Buckle up and hold on tight! By the end of this article, the aim is to give you a clear and straightforward understanding of how the USA Climbing Team Trials work. Reading through the USA Climbing 2023 Guidelines can be confusing even for climbers familiar with the competitive scene. But don’t fear! After closely reading, diligent note-taking, and planning, we’ve curated as simple and complete an explanation as possible. So, keep reading to learn everything you need about the USA Climbing Team Trials!

USA Climbing Team Qualification vs. National Team Trials

USA climbing team trials

First, the USA Climbing Team Qualification Guidelines discuss how athletes can make the National Climbing Team. They include various competitions and qualification systems, one of which is the specific national team trials event (not to confuse this with the overall team qualification process). In summary, there are a few ways for elite athletes to earn a national team spot, with the national team trials event as a contributing component. 

How the International Federation of Sport Climbing (IFSC) Rankings Impact the USA Team Selection

Before diving into the USA Climbing selection process, certain elite athletes may be preselected based on their International Federation of Sport Climbing (IFSC) Continuously Updated World Ranking (CUWR) at the start of the year. Any athlete with a CUWR deemed exceptional by the USA Climbing Committee (usually ranked in the top ten) automatically earns a national team spot. While these preselected athletes will still compete in team selection events, including the national championships, their performance doesn’t impact the chances of other climbers earning a spot on the national team.

National Team Selection Process

Overall, there are three team selection events that all operate on a point-based system. Points the climbers earn across all three contribute to their national team ranking. The three events are: 

  1. National Championships (NCH)
  2. National Team Trials
  3. Bonus Points 

Points earned via participation in World Cups, World Championships, Pan American Championships, North American Cup series, and the previous year’s National Championships and team trials.

So these are the three ways athletes can earn national team ranking points. Based on total points, the top 5 men and women in each discipline (boulder, lead, speed) make the national team. But, we must backtrack to selection events 1 and 2, the National Championships and National Team trials. Both of these events, unlike other pro competitions, are invitation-only events. For a climber to receive an invite to the NCH, they must have earned enough bonus points from other matches, and their performance at the NCH then determines whether they receive an invite to the National Team Trials. Excluding preselected athletes, up to 60-speed competitors and between 40 and 60 boulder/lead competitors are invited to the national team trials. Additionally, for speed discipline, athletes wishing to compete for a team spot at the national team trials must have a time that meets or is below the benchmark of 9.0 seconds for women or 6.2 seconds for men.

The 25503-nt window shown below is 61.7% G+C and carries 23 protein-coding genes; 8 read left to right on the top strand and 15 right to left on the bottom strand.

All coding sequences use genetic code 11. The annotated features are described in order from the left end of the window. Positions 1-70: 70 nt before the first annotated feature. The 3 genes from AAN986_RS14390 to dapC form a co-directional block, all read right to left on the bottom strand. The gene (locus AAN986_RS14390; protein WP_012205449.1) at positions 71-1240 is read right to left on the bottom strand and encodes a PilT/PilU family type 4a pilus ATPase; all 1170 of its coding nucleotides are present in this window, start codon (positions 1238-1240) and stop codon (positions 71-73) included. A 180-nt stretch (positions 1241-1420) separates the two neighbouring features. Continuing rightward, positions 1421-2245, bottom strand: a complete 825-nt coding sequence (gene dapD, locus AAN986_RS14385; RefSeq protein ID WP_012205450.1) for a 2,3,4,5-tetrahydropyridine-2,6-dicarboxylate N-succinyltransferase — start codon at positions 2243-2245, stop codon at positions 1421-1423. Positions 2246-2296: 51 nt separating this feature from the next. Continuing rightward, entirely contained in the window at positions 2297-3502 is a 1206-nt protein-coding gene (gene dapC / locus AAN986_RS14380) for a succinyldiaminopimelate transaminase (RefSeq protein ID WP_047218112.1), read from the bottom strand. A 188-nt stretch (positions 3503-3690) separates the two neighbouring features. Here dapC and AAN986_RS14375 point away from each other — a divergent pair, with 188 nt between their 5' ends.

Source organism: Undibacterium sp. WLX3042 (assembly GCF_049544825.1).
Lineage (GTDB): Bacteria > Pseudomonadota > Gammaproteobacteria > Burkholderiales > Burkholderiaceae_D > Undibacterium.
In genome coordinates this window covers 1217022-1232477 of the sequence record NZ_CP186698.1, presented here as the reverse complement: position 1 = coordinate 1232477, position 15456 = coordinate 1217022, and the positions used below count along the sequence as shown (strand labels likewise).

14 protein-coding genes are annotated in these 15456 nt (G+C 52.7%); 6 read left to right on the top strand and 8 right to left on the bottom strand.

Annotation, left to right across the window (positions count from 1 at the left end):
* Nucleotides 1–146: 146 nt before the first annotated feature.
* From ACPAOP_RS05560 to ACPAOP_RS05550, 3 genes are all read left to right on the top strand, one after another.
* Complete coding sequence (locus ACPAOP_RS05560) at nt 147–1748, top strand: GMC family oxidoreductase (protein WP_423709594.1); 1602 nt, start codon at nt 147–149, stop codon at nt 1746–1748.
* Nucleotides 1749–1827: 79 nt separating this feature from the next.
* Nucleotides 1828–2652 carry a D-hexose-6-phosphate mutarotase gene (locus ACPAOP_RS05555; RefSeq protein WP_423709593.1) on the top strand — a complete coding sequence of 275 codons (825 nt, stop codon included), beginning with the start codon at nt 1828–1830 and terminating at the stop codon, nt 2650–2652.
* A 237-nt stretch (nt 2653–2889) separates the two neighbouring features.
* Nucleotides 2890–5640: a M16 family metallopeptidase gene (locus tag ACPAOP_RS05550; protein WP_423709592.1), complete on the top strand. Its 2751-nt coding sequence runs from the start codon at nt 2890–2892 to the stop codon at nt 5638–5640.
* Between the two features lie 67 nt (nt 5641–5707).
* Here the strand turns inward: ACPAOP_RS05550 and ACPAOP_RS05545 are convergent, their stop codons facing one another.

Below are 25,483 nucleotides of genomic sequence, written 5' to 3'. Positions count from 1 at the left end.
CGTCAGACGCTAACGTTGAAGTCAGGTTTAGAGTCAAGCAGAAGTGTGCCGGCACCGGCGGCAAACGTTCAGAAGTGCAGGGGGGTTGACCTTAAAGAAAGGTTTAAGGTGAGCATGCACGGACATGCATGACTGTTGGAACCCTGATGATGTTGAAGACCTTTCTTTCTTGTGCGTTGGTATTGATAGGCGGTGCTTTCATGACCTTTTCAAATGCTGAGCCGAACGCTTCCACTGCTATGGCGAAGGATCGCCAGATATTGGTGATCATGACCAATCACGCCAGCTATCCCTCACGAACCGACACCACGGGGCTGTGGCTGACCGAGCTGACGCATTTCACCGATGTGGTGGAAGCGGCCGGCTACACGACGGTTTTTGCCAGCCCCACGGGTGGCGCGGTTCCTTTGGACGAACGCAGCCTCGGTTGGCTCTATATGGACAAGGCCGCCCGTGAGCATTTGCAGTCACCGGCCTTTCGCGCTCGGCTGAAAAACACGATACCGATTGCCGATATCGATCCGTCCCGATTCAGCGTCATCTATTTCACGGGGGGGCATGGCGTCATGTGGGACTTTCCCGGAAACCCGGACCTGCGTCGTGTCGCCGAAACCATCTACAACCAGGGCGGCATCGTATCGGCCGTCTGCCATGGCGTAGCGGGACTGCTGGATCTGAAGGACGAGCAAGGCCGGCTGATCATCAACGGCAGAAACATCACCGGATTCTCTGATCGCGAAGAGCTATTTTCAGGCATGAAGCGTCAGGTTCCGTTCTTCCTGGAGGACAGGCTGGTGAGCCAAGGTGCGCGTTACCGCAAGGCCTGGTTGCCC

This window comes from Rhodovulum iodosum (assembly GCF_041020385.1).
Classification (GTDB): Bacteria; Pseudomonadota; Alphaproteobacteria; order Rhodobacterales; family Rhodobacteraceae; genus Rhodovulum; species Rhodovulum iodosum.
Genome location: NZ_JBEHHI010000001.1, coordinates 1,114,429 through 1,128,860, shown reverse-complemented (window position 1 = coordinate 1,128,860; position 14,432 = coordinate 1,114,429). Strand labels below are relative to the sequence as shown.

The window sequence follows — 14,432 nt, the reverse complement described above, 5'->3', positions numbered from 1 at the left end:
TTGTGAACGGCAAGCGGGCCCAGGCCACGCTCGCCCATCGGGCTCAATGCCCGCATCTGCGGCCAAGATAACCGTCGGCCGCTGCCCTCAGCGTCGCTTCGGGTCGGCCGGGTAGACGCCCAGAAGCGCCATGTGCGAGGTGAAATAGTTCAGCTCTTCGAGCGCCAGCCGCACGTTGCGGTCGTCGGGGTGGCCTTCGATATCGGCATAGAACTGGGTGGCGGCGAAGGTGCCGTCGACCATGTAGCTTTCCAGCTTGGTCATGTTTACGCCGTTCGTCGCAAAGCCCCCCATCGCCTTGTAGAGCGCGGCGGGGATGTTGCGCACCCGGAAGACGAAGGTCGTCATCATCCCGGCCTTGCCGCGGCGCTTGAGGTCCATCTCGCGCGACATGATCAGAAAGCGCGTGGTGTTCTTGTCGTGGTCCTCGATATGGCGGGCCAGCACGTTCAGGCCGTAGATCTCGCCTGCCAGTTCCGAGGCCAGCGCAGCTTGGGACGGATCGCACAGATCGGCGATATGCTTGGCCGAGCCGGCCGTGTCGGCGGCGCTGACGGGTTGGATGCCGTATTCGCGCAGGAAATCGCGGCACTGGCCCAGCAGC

While the following may be self-explanatory, there are general eligibility requirements each athlete must meet before entering the USA National Climbing Team selection pool.

These include:

  1. Having an active USA Climbing Competitor Membership
  2. Having physical evidence of U.S. citizenship
  3. Having a U.S. passport with an expiration date of at least one year after the upcoming National Championships. 


That was a lot of information thrown at you, including many organization and competition names to keep up with. To help tie things up nicely, here is a summary of everything. 

The selection process for making the United States National Climbing team is a point-based system. Climbers who have reached world-class status automatically make it onto the team but can still compete in USA selection events. However, their scores don’t factor into the selection pool as the other athletes vy for a team spot. For climbers relying on points to make it onto the national team, they can earn points at the US National Championships, US Team Trials event, and other competitions throughout the year (see list above). Each athlete must receive an invitation for the US National Championships and US Team trials. The USA Climbing Committee will invite up to 60 speed climbers and 60 combined boulder and lead climbers. At the end of all national team selection events, the top 5 male and female climbers in each discipline receive a spot on the national team. 

If you’ve made it this far, you are a superstar expert on how the USA National Climbing program chooses its athletes. It’s a lot to wrap your head around, but we hope you understand better now than when you started reading. And, if you still have questions about anything we mentioned or didn’t mention, drop them below!